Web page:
Harrods Bank goes fintech
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Harrods Bank goes fintech

The fintech revolution continues to spread even into the most staid corners of banking.


The 123-year old Harrods Bank, based on the second floor of the famously upmarket Knightsbridge department store, where it quietly caters to well-heeled customers typically with a spare £250,000 or so to deposit and who rarely let their current account balances dip below £5,000, has signed a tie-up with World First, a fintech money changer that was founded in a basement in Stockwell. 

Harrods Bank customers are used to dealing with their own relationship manager and when they go online, they may be perusing investment decisions such as whether or not to buy one of the bank’s gold bars that range up to a 400oz large version which retails for a punchy £426,000.

World First will provide a simple, fast and cost effective way for these Harrods Bank customers to transfer money overseas. Simon Martin, director of distribution, says: “Harrods Bank customers bank with us from across the globe, and we are delighted to be now able to offer them this new international money transfer service.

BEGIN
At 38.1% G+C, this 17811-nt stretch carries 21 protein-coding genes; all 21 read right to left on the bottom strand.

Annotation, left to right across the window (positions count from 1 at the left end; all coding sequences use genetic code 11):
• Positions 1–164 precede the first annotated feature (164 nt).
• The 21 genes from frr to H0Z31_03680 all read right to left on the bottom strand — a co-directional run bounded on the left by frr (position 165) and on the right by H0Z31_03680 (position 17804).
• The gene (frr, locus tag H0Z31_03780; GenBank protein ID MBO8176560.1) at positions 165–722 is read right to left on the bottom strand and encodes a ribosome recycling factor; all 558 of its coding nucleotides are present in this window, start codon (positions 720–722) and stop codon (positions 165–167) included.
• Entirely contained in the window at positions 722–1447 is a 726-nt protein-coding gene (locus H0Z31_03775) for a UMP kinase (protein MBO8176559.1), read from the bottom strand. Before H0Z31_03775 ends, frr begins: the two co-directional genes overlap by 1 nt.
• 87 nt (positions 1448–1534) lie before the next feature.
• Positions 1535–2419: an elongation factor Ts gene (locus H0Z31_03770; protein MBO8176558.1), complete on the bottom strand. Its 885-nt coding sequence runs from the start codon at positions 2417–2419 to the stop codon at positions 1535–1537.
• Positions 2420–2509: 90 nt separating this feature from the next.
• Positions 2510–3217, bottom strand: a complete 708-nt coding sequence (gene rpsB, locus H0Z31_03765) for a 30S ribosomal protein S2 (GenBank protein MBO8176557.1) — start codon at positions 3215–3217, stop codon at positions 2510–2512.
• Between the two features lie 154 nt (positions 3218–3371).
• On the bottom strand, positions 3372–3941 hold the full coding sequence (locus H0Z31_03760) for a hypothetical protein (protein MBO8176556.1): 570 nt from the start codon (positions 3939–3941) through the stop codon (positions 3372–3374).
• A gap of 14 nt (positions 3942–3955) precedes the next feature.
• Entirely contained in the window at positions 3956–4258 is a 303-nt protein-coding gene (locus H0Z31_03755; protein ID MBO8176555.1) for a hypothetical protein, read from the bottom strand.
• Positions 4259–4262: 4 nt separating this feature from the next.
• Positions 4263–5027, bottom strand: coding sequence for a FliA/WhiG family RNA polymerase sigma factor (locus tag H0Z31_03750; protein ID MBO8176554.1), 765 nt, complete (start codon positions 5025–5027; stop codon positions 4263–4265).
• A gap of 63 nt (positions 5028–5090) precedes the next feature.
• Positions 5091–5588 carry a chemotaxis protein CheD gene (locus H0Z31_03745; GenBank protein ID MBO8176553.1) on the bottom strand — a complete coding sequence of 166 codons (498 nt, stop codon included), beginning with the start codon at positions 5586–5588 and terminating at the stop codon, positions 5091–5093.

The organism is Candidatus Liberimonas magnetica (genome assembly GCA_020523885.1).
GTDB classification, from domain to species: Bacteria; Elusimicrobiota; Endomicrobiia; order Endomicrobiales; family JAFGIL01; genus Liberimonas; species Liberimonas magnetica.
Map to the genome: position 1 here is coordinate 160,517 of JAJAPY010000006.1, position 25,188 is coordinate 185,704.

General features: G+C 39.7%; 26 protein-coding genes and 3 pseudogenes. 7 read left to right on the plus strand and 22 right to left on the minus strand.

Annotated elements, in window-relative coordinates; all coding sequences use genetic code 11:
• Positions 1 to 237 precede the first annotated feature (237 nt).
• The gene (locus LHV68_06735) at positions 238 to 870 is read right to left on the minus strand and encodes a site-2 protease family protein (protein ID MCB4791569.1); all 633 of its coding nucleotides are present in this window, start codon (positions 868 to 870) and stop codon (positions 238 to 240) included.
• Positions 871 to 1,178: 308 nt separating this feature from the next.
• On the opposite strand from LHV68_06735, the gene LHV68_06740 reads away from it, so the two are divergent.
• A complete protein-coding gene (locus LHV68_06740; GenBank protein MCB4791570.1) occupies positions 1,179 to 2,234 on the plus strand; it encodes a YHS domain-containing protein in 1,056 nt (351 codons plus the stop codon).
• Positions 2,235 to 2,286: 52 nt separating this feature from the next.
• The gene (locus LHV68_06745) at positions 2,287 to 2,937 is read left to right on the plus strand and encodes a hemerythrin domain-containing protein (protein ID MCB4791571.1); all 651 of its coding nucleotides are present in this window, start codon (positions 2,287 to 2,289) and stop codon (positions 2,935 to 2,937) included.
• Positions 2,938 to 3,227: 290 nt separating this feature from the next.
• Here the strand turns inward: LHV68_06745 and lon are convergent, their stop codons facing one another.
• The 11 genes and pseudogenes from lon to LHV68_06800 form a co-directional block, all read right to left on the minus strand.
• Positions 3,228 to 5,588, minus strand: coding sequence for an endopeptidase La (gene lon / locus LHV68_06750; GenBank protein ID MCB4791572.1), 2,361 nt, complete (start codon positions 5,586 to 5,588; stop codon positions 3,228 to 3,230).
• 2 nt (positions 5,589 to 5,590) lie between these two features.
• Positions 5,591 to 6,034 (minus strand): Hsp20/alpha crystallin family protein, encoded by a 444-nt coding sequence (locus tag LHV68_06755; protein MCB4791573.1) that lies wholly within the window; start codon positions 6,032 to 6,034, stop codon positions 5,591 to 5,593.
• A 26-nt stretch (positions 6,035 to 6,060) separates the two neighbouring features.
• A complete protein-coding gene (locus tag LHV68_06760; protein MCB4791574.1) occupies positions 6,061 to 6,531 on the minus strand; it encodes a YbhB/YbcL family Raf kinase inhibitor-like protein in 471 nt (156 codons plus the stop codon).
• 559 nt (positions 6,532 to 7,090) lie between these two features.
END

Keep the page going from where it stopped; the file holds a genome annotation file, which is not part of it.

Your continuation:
“There are no fees for international transfers, and the service offers competitive rates, alongside the peace of mind that Harrods Bank provides.”

Peace of mind

That peace of mind probably also comes from the fact that Harrods Bank is regulated by the UK’s Financial Conduct Authority (FCA) and the Prudential Regulation Authority (PRA) and has been owned since 2010 by Qatar Holding. When the shop itself was owned by Mohamed Al-Fayed and his brother, the Bank of England reportedly intervened to have control of Harrods Bank transferred to independent trustees. 

Recently the bank has been tip-toeing down market, offering savings accounts to customers who do not run personal current accounts and may have as little as £20,000 to deposit – roughly the price of one of the Gucci shoulder bags they could pick up at the store. The deal with World First, with a minimum transfer limit of just £1,000 – enough to buy one out of a pair of the shop’s crocodile skin and leather gloves – seems to indicate a further step in this direction.

Seth Harvey, global head of partnerships at World First, calls it “a great example of how heritage brands like Harrods are collaborating with fintech specialists like World First to combine great technology with exceptional client service”. No mention yet of using the money transfer service to earn loyalty points on the store card.